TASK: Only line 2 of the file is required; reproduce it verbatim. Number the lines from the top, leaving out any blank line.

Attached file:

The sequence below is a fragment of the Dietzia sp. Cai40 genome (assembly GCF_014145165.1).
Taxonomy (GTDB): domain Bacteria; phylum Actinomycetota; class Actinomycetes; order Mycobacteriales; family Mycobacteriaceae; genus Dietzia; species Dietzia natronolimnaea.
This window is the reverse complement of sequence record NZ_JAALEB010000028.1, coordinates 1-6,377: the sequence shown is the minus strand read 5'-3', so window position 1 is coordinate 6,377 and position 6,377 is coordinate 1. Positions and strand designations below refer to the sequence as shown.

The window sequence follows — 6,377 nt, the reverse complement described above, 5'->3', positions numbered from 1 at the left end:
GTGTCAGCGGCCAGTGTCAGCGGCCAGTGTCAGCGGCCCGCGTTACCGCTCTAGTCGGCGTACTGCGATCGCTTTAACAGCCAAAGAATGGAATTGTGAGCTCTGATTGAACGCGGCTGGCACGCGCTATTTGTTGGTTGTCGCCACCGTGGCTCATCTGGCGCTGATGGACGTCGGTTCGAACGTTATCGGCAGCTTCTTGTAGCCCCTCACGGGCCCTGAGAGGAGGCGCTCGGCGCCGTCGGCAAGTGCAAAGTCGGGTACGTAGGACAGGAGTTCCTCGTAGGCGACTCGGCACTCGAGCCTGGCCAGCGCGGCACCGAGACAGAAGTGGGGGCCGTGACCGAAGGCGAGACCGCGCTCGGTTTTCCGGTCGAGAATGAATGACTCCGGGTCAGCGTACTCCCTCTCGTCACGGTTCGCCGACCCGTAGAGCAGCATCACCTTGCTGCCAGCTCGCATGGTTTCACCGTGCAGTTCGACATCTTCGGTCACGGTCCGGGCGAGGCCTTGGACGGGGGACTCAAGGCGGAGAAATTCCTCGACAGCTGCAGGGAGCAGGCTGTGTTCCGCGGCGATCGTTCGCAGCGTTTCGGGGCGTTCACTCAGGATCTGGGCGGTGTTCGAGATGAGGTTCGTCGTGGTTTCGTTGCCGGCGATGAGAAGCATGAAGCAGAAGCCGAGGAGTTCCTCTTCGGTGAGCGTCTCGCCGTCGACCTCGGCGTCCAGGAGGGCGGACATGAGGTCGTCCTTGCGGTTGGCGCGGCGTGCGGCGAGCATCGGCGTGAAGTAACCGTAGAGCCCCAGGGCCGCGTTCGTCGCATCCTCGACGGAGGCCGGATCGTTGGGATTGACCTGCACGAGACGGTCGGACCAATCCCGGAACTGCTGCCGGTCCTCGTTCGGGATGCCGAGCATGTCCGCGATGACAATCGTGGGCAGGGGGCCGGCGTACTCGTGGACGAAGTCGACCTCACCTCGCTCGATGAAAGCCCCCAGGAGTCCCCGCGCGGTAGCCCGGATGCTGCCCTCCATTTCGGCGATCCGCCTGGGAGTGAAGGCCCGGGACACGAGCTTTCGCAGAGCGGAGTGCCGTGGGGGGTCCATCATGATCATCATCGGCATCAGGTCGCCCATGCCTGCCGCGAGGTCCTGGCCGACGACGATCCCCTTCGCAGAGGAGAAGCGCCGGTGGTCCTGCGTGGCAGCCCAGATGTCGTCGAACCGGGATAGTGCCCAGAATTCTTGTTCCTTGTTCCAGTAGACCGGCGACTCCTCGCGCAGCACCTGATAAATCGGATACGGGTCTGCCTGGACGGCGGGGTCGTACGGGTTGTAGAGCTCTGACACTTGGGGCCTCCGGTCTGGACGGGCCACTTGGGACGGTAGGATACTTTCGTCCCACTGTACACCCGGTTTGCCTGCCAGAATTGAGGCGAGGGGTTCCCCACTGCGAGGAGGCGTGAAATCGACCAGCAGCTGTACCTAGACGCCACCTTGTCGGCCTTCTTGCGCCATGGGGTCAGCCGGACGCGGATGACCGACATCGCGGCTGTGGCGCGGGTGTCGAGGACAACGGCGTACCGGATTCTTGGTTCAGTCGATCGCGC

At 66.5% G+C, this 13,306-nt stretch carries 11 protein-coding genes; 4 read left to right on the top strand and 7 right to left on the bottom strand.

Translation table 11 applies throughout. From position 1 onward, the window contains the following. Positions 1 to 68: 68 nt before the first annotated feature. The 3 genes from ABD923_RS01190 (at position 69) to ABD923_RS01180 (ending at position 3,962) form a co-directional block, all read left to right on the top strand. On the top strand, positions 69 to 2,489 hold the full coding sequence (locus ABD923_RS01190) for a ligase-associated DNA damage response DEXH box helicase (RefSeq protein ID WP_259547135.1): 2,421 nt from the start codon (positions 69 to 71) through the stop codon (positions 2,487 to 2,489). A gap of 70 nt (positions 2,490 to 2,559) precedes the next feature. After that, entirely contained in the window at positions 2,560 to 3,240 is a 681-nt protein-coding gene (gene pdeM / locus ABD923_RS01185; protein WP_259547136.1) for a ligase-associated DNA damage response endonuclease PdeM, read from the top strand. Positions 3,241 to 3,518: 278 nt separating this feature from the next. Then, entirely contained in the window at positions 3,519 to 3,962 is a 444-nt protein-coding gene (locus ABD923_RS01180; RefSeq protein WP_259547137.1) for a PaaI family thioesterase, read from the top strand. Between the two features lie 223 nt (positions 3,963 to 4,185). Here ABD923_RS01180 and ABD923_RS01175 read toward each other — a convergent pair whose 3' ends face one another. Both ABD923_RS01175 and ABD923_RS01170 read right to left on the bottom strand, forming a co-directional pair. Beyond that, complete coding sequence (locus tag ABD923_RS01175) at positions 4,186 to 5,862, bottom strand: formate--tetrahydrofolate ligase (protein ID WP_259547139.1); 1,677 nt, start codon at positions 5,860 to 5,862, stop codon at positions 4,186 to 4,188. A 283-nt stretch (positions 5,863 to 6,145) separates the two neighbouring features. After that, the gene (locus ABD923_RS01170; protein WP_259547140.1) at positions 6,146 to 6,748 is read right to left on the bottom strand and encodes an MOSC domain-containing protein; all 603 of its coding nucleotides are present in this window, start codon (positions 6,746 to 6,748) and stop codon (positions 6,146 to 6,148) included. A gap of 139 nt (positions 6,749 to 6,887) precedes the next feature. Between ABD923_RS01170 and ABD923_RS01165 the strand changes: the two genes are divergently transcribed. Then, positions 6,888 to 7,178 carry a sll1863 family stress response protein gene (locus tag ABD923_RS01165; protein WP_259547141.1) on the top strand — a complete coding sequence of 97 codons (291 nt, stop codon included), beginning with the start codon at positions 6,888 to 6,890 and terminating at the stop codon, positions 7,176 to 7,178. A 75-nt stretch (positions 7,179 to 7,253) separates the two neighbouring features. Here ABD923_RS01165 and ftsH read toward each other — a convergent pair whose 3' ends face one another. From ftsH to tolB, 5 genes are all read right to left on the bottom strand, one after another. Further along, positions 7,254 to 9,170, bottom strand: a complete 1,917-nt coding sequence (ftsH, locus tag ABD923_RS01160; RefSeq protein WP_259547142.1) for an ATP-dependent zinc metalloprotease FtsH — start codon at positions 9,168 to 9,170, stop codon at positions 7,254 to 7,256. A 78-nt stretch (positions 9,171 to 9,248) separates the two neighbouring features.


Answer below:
Taxonomy (GTDB): domain Bacteria; phylum Actinomycetota; class Actinomycetes; order Mycobacteriales; family Mycobacteriaceae; genus Dietzia; species Dietzia natronolimnaea.